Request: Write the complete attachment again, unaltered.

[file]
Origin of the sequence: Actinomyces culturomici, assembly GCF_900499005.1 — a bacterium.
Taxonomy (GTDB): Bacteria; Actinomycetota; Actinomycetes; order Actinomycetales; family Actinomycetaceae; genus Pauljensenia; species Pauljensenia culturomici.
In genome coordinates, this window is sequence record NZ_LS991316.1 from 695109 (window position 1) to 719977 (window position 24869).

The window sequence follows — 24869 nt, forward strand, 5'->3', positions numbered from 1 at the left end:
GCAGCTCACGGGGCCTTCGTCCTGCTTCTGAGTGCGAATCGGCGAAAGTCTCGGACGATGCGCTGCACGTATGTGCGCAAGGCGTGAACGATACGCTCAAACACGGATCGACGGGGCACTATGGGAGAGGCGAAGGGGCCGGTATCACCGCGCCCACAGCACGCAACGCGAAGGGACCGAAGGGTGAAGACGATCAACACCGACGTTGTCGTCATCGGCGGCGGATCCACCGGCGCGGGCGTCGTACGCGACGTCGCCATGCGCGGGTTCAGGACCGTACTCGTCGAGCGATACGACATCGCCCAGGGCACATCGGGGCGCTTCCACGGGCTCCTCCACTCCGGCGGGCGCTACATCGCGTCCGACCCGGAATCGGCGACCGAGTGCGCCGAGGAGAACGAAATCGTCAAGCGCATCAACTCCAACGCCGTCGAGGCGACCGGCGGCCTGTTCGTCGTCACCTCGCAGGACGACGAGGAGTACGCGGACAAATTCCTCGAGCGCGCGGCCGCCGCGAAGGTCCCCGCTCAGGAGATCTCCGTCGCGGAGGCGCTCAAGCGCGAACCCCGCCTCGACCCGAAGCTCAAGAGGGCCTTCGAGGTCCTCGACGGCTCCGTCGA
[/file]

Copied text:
Origin of the sequence: Actinomyces culturomici, assembly GCF_900499005.1 — a bacterium.
Taxonomy (GTDB): Bacteria; Actinomycetota; Actinomycetes; order Actinomycetales; family Actinomycetaceae; genus Pauljensenia; species Pauljensenia culturomici.
In genome coordinates, this window is sequence record NZ_LS991316.1 from 695109 (window position 1) to 719977 (window position 24869).

The window sequence follows — 24869 nt, forward strand, 5'->3', positions numbered from 1 at the left end:
GCAGCTCACGGGGCCTTCGTCCTGCTTCTGAGTGCGAATCGGCGAAAGTCTCGGACGATGCGCTGCACGTATGTGCGCAAGGCGTGAACGATACGCTCAAACACGGATCGACGGGGCACTATGGGAGAGGCGAAGGGGCCGGTATCACCGCGCCCACAGCACGCAACGCGAAGGGACCGAAGGGTGAAGACGATCAACACCGACGTTGTCGTCATCGGCGGCGGATCCACCGGCGCGGGCGTCGTACGCGACGTCGCCATGCGCGGGTTCAGGACCGTACTCGTCGAGCGATACGACATCGCCCAGGGCACATCGGGGCGCTTCCACGGGCTCCTCCACTCCGGCGGGCGCTACATCGCGTCCGACCCGGAATCGGCGACCGAGTGCGCCGAGGAGAACGAAATCGTCAAGCGCATCAACTCCAACGCCGTCGAGGCGACCGGCGGCCTGTTCGTCGTCACCTCGCAGGACGACGAGGAGTACGCGGACAAATTCCTCGAGCGCGCGGCCGCCGCGAAGGTCCCCGCTCAGGAGATCTCCGTCGCGGAGGCGCTCAAGCGCGAACCCCGCCTCGACCCGAAGCTCAAGAGGGCCTTCGAGGTCCTCGACGGCTCCGTCGA